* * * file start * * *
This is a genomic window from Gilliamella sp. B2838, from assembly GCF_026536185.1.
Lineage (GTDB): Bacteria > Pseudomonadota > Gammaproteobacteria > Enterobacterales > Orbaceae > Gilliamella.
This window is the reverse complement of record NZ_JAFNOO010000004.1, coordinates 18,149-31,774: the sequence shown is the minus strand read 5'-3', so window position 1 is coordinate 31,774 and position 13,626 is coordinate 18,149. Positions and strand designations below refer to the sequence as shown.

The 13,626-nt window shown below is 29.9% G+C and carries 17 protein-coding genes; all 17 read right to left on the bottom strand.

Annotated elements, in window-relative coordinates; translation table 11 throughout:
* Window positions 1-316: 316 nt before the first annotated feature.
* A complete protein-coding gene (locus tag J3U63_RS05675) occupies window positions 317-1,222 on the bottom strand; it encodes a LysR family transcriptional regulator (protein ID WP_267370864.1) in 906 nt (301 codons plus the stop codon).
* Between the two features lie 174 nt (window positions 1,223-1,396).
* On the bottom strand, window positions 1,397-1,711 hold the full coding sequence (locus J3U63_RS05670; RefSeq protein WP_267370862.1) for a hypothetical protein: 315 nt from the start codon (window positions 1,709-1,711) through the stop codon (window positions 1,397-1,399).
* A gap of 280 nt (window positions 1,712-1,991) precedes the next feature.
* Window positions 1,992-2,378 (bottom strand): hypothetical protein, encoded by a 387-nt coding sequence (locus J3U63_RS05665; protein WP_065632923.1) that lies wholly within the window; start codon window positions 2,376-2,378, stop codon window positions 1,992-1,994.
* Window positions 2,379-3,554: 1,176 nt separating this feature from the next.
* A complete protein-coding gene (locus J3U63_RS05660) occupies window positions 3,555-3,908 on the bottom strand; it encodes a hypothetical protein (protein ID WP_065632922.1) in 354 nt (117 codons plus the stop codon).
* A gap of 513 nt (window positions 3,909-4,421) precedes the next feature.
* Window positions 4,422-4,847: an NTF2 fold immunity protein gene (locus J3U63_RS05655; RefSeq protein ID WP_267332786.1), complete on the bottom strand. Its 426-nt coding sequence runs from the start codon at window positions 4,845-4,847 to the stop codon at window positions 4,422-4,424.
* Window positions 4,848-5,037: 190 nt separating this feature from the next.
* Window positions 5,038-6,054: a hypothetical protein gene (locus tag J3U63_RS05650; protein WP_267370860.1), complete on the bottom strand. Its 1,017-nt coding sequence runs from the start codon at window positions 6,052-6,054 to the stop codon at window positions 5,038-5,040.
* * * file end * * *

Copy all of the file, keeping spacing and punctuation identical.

This is a genomic window from Gilliamella sp. B2838, from assembly GCF_026536185.1.
Lineage (GTDB): Bacteria > Pseudomonadota > Gammaproteobacteria > Enterobacterales > Orbaceae > Gilliamella.
This window is the reverse complement of record NZ_JAFNOO010000004.1, coordinates 18,149-31,774: the sequence shown is the minus strand read 5'-3', so window position 1 is coordinate 31,774 and position 13,626 is coordinate 18,149. Positions and strand designations below refer to the sequence as shown.

The 13,626-nt window shown below is 29.9% G+C and carries 17 protein-coding genes; all 17 read right to left on the bottom strand.

Annotated elements, in window-relative coordinates; translation table 11 throughout:
* Window positions 1-316: 316 nt before the first annotated feature.
* A complete protein-coding gene (locus tag J3U63_RS05675) occupies window positions 317-1,222 on the bottom strand; it encodes a LysR family transcriptional regulator (protein ID WP_267370864.1) in 906 nt (301 codons plus the stop codon).
* Between the two features lie 174 nt (window positions 1,223-1,396).
* On the bottom strand, window positions 1,397-1,711 hold the full coding sequence (locus J3U63_RS05670; RefSeq protein WP_267370862.1) for a hypothetical protein: 315 nt from the start codon (window positions 1,709-1,711) through the stop codon (window positions 1,397-1,399).
* A gap of 280 nt (window positions 1,712-1,991) precedes the next feature.
* Window positions 1,992-2,378 (bottom strand): hypothetical protein, encoded by a 387-nt coding sequence (locus J3U63_RS05665; protein WP_065632923.1) that lies wholly within the window; start codon window positions 2,376-2,378, stop codon window positions 1,992-1,994.
* Window positions 2,379-3,554: 1,176 nt separating this feature from the next.
* A complete protein-coding gene (locus J3U63_RS05660) occupies window positions 3,555-3,908 on the bottom strand; it encodes a hypothetical protein (protein ID WP_065632922.1) in 354 nt (117 codons plus the stop codon).
* A gap of 513 nt (window positions 3,909-4,421) precedes the next feature.
* Window positions 4,422-4,847: an NTF2 fold immunity protein gene (locus J3U63_RS05655; RefSeq protein ID WP_267332786.1), complete on the bottom strand. Its 426-nt coding sequence runs from the start codon at window positions 4,845-4,847 to the stop codon at window positions 4,422-4,424.
* Window positions 4,848-5,037: 190 nt separating this feature from the next.
* Window positions 5,038-6,054: a hypothetical protein gene (locus tag J3U63_RS05650; protein WP_267370860.1), complete on the bottom strand. Its 1,017-nt coding sequence runs from the start codon at window positions 6,052-6,054 to the stop codon at window positions 5,038-5,040.